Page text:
City Reveals Maggie Walker Statue Plans

Tree lovers upset about draft designs.

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The city provided a first glimpse of what a statue and plaza dedicated to Maggie Walker could look like yesterday -- a week after a committee decision to chop down the oak tree that towers over the site.

Conceptual drawings of the plaza, at the intersection of Broad Street and Adams and Brook roads, show a Walker rendition that towers over the center, where the oak stands. Artist Toby Mendez says that draft plans have Walker standing at a height of 12 to 14 feet, on a pedestal of about five feet, which he says is proportional to the site. Walker is upright, with a bank ledger in her hand.

“She feels close to you,” Mendez says, “but it still has a sense of formality.”

A few other prominent features of the plan include several trees would stand at the edges of the plaza. The section of Brook Road that fronts the plaza is incorporated into the design as a brick pedestrian walkway.

The Public Art Commission unveiled the plans during an open house at the Richmond Public Library on Saturday, where attendees mingled around several renderings of the design, and had the opportunity to ask questions and offer suggestions. A week earlier, the statue’s site selection committee, which reports to the Public Arts Commission, voted to remove the tree from the site.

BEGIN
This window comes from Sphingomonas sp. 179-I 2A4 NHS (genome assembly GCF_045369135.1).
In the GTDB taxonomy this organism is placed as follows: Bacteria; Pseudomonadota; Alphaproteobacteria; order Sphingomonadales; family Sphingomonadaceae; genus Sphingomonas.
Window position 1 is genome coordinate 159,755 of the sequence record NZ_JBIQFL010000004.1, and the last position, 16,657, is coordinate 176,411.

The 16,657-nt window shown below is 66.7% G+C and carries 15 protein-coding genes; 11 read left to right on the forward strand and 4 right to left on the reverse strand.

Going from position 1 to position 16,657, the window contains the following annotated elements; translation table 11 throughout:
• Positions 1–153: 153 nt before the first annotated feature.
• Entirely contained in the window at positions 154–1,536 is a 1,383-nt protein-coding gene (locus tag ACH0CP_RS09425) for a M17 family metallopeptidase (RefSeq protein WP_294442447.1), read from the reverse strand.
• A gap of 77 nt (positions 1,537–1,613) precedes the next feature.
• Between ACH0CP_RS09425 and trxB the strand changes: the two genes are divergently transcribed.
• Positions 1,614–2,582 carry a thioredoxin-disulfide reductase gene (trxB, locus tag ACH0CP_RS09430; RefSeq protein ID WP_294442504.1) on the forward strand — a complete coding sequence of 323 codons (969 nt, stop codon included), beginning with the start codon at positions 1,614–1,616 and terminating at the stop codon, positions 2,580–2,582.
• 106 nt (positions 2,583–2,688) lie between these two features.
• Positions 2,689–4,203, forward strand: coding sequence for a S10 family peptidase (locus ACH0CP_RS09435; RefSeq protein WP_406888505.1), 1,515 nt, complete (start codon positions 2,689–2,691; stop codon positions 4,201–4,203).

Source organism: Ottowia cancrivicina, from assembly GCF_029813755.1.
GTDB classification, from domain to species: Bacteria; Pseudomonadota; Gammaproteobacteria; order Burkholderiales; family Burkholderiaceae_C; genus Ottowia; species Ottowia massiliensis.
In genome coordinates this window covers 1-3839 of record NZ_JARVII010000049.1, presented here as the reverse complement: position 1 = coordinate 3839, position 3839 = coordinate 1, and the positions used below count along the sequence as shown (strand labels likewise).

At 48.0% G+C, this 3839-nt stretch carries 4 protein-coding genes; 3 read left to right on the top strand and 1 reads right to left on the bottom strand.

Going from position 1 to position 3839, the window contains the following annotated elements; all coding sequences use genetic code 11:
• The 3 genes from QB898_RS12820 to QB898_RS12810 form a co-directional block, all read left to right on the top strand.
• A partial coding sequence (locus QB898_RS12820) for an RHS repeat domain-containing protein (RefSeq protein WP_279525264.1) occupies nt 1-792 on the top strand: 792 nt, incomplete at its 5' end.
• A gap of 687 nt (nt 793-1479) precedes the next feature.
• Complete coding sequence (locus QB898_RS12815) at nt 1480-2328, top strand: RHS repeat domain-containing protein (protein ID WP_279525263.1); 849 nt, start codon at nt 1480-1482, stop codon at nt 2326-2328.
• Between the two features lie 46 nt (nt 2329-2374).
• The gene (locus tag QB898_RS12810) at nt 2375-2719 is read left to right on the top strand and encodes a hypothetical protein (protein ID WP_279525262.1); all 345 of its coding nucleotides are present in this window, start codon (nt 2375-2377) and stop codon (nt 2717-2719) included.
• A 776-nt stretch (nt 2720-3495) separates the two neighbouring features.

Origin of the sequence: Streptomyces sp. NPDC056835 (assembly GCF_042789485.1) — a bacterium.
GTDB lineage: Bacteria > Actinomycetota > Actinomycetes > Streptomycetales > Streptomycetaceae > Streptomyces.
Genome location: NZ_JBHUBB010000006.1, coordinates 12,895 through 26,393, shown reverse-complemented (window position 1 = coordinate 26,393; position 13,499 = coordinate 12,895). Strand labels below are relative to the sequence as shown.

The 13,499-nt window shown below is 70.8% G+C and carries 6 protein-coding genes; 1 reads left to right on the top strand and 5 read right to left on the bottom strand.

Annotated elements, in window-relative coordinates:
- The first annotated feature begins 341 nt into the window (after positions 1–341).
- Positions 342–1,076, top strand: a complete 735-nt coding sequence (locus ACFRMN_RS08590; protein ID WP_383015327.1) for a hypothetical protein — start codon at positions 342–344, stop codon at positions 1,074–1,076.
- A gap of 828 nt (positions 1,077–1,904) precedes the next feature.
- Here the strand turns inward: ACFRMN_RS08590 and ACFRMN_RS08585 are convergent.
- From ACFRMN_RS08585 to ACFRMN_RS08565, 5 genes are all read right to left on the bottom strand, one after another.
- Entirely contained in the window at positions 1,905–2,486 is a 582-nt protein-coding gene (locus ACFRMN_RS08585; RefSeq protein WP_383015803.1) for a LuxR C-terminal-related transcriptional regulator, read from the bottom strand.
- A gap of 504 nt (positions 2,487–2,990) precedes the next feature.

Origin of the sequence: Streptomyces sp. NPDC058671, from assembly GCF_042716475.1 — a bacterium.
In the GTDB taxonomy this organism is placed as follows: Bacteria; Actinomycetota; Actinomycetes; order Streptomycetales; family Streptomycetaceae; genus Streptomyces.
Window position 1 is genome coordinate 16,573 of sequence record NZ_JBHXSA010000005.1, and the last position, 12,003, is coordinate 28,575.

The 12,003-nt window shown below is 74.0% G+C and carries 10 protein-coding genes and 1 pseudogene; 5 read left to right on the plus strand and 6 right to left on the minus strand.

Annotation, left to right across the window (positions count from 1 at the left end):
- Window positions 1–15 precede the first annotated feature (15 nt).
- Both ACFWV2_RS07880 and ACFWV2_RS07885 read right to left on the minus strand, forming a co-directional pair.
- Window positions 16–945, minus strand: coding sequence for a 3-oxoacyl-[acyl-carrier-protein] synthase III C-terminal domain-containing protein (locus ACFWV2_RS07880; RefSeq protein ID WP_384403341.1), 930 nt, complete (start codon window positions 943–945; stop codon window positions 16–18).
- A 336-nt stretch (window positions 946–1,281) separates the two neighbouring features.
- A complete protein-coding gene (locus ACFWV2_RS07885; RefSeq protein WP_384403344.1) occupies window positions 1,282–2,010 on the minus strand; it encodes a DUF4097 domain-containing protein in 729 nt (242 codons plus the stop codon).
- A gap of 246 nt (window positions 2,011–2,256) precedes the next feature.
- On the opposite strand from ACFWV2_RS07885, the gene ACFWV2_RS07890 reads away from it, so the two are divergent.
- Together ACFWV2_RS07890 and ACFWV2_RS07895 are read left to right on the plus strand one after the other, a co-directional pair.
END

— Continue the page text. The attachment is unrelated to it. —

Lovers of the Southern live oak aren’t happy.

Those who are in favor of the oak remaining say they're upset that the city didn’t present designs of a plaza with or without the tree, after officials said that plans with both options would be presented. A small protest rally was held around the tree after the unveiling.

“It makes me mad,” tree supporter Kathryn Henry-Choisser says. “I thought there would be plans with the tree and without the tree.”

City officials caution that the design isn’t finalized. It will go before the Urban Design Committee, the Public Art Commission and the Planning Commission before final approval.

Mendez and Sarah Driggs, who heads the site selection committee, say they have concerns that the tree would dwarf the statue. Those who want to see the oak removed hold the same view.

Asked why only one rendering was presented, Driggs said that it would have been good to have included one that the city drafted of the site with the tree.

“I think if people had seen the rendering with the tree they would see that the tree overwhelms the monument,” she said. “So, maybe we made a mistake.”

Ellyn Parker, the city’s public art director, says that the selection committee made its decision after meeting with Walker’s descendants, the Historic Jackson Ward Association and Maggie Walker High School Alumni.

“They were adamant about moving forward without the tree,” she says.

She says that feedback from multiple public meetings also was considered.

J. Maurice Hopkins, an alumnus of Maggie Walker High School, says that placing that statue under the oak would be distasteful. “There’s a negative connotation toward the lynching of black folks many years ago,” he says.

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